Want to get started with monitoring and recording species data for ClimateWatch but don’t know where to start? We have established trails in many botanical gardens throughout some Australian capital cities, which make it easy for you to get started! Many of these gardens offer guided walks that you can follow and record your observations. You can easily record through our ClimateWatch app, or you can download and print off a field guide and recording sheet from our website and then manually enter your data later. Our established botanic garden trails give our scientists a consistent, seasonal and reliable source of species data collection over a significant period of time.
Walking a trail is an easy way to get outside and involve your friends, family, students or colleagues in discovering your local environment while contributing to important research. Trails can be explored for short or long walks, daily or weekly or monthly, it’s up to you. Make sure you wear comfortable walking shoes, a hat and sunscreen, and have some water with you.
Australian National Botanic Garden (ANGB) - ClimateWatch trail
With previous generous funding from Friends of the Gardens, the ClimateWatch trail at the ANBG provides signage for the ClimateWatch plants found around the Gardens, as well as two ClimateWatch information signs. Trained volunteers help record observations of species and engage with visitors to the Gardens to become citizen scientists.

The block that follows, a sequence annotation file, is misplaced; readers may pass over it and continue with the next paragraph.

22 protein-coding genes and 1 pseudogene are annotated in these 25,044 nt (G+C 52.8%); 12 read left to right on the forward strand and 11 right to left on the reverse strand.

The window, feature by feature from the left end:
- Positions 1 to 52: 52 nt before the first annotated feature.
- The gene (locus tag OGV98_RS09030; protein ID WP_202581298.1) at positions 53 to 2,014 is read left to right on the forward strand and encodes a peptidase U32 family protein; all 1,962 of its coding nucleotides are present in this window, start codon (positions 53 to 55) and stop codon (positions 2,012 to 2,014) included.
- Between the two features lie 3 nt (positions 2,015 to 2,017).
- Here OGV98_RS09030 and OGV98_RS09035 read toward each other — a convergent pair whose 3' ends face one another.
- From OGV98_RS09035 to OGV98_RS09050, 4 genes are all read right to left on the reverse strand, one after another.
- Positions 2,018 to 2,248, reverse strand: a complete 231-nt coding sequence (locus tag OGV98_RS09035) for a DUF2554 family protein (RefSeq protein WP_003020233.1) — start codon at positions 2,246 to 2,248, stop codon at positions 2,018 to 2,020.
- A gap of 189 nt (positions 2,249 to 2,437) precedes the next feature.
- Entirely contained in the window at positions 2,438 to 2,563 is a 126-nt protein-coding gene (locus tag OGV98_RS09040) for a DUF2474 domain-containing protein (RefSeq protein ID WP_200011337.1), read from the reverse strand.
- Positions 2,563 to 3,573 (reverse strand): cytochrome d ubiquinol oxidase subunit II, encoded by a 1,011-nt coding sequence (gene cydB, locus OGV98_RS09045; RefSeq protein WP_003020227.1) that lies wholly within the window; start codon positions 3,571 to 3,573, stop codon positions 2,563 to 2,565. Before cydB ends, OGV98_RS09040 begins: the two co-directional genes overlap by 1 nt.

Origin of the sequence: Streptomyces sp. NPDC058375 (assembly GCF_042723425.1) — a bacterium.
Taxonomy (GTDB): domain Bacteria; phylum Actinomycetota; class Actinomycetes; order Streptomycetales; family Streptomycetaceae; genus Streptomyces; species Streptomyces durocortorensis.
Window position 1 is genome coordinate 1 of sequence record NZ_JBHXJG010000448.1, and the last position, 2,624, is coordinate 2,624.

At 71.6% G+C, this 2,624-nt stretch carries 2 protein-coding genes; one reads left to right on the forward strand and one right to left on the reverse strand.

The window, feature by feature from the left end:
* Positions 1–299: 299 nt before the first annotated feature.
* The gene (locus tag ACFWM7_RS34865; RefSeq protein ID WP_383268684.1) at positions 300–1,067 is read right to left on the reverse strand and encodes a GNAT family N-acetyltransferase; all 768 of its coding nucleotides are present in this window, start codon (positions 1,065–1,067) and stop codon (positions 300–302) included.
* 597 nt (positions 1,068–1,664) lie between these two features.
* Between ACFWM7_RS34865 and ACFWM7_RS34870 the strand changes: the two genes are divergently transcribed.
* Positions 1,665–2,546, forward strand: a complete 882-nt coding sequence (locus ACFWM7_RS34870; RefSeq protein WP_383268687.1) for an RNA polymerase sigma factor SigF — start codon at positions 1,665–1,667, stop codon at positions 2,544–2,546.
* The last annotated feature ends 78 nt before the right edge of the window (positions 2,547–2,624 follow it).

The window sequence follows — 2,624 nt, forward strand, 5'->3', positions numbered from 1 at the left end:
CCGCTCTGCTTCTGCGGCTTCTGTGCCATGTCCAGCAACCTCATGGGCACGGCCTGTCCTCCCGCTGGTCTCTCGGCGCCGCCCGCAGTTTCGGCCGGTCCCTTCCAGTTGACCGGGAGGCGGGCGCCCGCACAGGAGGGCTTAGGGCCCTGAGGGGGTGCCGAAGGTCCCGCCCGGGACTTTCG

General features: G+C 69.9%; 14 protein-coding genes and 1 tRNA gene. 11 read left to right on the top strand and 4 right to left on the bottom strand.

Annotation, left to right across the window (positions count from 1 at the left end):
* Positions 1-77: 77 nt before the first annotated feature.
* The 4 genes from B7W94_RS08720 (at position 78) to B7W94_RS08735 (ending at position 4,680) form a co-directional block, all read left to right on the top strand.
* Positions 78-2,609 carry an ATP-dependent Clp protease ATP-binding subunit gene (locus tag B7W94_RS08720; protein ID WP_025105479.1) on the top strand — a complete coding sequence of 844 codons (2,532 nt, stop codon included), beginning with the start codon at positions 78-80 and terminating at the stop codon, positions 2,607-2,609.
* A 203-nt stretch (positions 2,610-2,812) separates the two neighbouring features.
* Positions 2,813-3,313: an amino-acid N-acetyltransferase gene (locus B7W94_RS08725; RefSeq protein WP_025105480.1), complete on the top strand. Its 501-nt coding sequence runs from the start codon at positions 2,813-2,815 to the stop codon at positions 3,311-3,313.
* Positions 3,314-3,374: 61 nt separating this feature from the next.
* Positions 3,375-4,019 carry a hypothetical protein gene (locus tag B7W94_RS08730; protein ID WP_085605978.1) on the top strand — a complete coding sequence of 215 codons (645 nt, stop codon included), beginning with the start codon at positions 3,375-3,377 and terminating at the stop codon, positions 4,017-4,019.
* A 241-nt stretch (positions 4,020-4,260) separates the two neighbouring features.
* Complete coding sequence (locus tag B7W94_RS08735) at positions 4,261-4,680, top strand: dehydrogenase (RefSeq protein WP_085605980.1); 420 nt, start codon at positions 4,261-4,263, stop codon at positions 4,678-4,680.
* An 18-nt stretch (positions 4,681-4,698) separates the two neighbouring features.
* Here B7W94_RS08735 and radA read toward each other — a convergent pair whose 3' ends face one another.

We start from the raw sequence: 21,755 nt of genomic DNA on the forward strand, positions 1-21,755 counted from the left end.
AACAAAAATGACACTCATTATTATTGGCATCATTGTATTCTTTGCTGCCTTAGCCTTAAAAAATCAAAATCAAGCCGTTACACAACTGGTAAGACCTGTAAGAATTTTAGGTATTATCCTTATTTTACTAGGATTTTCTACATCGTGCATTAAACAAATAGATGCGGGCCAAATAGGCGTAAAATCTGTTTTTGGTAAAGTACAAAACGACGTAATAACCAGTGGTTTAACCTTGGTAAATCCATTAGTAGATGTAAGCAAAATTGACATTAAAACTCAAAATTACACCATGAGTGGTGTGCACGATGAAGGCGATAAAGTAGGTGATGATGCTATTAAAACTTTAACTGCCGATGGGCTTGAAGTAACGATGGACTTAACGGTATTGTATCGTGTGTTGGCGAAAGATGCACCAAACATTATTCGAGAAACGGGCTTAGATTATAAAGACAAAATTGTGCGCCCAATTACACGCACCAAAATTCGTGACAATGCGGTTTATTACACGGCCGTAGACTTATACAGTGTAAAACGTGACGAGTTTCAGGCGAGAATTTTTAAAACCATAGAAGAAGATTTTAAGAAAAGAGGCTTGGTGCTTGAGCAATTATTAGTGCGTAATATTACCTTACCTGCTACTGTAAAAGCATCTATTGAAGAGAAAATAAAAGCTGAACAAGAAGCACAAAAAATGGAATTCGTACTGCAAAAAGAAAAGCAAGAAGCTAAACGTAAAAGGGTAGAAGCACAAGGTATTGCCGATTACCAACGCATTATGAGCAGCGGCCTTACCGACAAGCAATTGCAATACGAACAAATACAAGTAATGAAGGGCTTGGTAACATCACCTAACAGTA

You can head to the ANBG trail page and download the appropriate field species guide, trail sightings and recording sheets to record your observations.
“It is another way that our visitors can engage with our collection of Australian native plants and contribute to valuable research in protecting our native plant species.”
ANBG General Manager, Peter Byron, 2010
Has using the ClimateWatch program got you inspired to do more for climate change? We’ve outlined some easy ideas below of how you can get started in living more sustainably everyday, from recycling and volunteering to changing your diet and lessening your carbon footprint.
ClimateWatch is an authentic learning experience that can be incorporated into secondary and tertiary school subjects, backyard or school ground explorations, field excursions or camps. Taking part in citizen science that monitors and records plant and animal behaviour is naturally aligned to the Science stream of the Australian curriculum. ClimateWatch is also a great way to build student capacity in critical and creative thinking, numeracy and ITC skills.
ClimateWatch provides real-world learning opportunities for university students, from data collection out in the field to data analysis and interpretation back in the classroom. By actually making science, not just reading about it, students are engaged and motivated to learn, and feel like they’re making a difference by contributing to Australia’s climate change response.